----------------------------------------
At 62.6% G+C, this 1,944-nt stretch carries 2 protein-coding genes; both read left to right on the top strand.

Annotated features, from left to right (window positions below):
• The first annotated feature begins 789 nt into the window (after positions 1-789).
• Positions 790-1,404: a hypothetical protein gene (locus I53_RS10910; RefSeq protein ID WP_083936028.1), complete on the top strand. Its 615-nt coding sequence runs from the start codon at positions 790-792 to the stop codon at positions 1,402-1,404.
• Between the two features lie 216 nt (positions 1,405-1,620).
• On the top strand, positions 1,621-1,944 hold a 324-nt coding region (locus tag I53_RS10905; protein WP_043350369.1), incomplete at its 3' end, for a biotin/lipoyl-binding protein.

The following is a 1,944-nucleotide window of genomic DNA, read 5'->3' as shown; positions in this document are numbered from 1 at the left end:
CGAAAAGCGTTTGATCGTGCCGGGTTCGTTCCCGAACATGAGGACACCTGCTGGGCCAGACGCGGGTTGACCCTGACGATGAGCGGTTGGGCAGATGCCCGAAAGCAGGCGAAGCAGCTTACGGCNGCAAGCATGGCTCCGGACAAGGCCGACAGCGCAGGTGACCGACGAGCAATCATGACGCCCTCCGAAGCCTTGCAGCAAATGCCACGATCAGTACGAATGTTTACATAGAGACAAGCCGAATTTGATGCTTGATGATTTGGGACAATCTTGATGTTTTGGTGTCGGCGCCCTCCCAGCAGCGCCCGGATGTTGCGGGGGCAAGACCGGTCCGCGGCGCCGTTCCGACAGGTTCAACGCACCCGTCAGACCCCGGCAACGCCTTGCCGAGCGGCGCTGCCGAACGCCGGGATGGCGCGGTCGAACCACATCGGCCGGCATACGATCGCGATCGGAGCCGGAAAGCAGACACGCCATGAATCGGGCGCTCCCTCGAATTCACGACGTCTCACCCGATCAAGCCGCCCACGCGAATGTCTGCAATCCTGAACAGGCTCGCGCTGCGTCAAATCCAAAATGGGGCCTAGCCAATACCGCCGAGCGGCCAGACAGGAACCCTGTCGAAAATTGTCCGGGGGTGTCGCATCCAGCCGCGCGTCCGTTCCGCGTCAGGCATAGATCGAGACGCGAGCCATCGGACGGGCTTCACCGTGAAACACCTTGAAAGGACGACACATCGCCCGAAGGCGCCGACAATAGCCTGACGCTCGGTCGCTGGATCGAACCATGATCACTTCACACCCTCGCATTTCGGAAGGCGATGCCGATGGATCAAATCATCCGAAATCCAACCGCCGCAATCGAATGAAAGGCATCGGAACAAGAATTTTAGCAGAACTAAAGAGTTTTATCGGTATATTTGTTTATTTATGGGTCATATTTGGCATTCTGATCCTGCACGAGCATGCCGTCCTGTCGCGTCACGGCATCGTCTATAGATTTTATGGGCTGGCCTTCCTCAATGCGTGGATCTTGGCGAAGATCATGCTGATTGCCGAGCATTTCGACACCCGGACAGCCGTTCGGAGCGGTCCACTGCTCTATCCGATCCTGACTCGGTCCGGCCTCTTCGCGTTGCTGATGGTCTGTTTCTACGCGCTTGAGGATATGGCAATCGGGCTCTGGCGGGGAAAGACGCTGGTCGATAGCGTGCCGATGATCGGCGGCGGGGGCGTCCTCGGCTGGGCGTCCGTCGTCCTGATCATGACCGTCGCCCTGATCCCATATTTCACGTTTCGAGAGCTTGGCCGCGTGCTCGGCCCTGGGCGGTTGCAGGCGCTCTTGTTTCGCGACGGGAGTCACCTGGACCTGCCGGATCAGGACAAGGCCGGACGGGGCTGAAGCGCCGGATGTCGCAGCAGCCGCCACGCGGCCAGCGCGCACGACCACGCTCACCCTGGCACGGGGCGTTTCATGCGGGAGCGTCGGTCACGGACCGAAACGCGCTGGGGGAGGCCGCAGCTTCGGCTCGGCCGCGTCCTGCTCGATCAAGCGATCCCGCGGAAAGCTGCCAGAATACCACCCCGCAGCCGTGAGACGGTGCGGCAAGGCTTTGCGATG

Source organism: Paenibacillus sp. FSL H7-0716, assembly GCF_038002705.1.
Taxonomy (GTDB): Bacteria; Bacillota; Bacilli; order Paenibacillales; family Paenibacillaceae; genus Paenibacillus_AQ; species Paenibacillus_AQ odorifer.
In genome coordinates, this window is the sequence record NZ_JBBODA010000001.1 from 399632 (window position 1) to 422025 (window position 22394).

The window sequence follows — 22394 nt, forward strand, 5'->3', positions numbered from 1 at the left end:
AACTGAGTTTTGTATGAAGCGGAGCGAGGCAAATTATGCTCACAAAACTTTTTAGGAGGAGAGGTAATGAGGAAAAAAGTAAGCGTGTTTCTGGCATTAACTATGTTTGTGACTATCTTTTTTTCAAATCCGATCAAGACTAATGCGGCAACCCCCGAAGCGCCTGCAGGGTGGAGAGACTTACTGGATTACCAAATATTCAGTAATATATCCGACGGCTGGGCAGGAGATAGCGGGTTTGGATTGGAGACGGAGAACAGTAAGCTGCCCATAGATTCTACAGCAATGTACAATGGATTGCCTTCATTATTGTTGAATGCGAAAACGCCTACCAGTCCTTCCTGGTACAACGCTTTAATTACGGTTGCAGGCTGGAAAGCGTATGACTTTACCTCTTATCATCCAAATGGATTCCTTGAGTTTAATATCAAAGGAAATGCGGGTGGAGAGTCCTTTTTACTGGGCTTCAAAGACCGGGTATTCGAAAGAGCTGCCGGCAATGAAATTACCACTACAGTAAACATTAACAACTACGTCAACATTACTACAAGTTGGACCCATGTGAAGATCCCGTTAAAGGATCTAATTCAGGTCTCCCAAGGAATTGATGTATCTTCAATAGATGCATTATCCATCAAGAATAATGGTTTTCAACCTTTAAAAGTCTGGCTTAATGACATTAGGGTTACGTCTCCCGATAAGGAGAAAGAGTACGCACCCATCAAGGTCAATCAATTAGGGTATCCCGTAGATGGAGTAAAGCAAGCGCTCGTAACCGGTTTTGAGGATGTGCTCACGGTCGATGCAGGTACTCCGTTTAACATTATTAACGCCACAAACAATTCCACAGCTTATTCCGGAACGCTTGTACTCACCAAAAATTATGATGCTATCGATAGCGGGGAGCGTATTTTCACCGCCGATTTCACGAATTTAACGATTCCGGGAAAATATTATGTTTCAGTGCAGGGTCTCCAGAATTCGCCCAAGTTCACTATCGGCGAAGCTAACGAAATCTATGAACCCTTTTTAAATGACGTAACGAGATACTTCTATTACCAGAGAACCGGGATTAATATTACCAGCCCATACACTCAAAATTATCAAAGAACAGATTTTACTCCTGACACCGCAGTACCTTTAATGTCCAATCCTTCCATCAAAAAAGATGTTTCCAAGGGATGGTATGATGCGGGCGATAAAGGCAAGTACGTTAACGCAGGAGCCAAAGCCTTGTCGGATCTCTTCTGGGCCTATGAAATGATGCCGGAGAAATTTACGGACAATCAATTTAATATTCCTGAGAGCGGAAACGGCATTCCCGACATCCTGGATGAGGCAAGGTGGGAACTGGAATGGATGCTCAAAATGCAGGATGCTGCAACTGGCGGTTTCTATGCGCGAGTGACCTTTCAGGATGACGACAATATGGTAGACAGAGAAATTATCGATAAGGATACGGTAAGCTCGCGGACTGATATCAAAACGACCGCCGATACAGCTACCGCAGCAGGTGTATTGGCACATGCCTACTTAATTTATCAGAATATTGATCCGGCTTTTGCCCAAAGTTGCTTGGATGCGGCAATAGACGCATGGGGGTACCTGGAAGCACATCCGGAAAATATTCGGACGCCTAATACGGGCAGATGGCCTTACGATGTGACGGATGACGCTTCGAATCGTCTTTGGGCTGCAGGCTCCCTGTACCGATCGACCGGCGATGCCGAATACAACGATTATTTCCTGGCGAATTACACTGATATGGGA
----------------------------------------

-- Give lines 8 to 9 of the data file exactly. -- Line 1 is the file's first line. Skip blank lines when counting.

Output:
CGAAAAGCGTTTGATCGTGCCGGGTTCGTTCCCGAACATGAGGACACCTGCTGGGCCAGACGCGGGTTGACCCTGACGATGAGCGGTTGGGCAGATGCCCGAAAGCAGGCGAAGCAGCTTACGGCNGCAAGCATGGCTCCGGACAAGGCCGACAGCGCAGGTGACCGACGAGCAATCATGACGCCCTCCGAAGCCTTGCAGCAAATGCCACGATCAGTACGAATGTTTACATAGAGACAAGCCGAATTTGATGCTTGATGATTTGGGACAATCTTGATGTTTTGGTGTCGGCGCCCTCCCAGCAGCGCCCGGATGTTGCGGGGGCAAGACCGGTCCGCGGCGCCGTTCCGACAGGTTCAACGCACCCGTCAGACCCCGGCAACGCCTTGCCGAGCGGCGCTGCCGAACGCCGGGATGGCGCGGTCGAACCACATCGGCCGGCATACGATCGCGATCGGAGCCGGAAAGCAGACACGCCATGAATCGGGCGCTCCCTCGAATTCACGACGTCTCACCCGATCAAGCCGCCCACGCGAATGTCTGCAATCCTGAACAGGCTCGCGCTGCGTCAAATCCAAAATGGGGCCTAGCCAATACCGCCGAGCGGCCAGACAGGAACCCTGTCGAAAATTGTCCGGGGGTGTCGCATCCAGCCGCGCGTCCGTTCCGCGTCAGGCATAGATCGAGACGCGAGCCATCGGACGGGCTTCACCGTGAAACACCTTGAAAGGACGACACATCGCCCGAAGGCGCCGACAATAGCCTGACGCTCGGTCGCTGGATCGAACCATGATCACTTCACACCCTCGCATTTCGGAAGGCGATGCCGATGGATCAAATCATCCGAAATCCAACCGCCGCAATCGAATGAAAGGCATCGGAACAAGAATTTTAGCAGAACTAAAGAGTTTTATCGGTATATTTGTTTATTTATGGGTCATATTTGGCATTCTGATCCTGCACGAGCATGCCGTCCTGTCGCGTCACGGCATCGTCTATAGATTTTATGGGCTGGCCTTCCTCAATGCGTGGATCTTGGCGAAGATCATGCTGATTGCCGAGCATTTCGACACCCGGACAGCCGTTCGGAGCGGTCCACTGCTCTATCCGATCCTGACTCGGTCCGGCCTCTTCGCGTTGCTGATGGTCTGTTTCTACGCGCTTGAGGATATGGCAATCGGGCTCTGGCGGGGAAAGACGCTGGTCGATAGCGTGCCGATGATCGGCGGCGGGGGCGTCCTCGGCTGGGCGTCCGTCGTCCTGATCATGACCGTCGCCCTGATCCCATATTTCACGTTTCGAGAGCTTGGCCGCGTGCTCGGCCCTGGGCGGTTGCAGGCGCTCTTGTTTCGCGACGGGAGTCACCTGGACCTGCCGGATCAGGACAAGGCCGGACGGGGCTGAAGCGCCGGATGTCGCAGCAGCCGCCACGCGGCCAGCGCGCACGACCACGCTCACCCTGGCACGGGGCGTTTCATGCGGGAGCGTCGGTCACGGACCGAAACGCGCTGGGGGAGGCCGCAGCTTCGGCTCGGCCGCGTCCTGCTCGATCAAGCGATCCCGCGGAAAGCTGCCAGAATACCACCCCGCAGCCGTGAGACGGTGCGGCAAGGCTTTGCGATG

Source organism: Paenibacillus sp. FSL H7-0716, assembly GCF_038002705.1.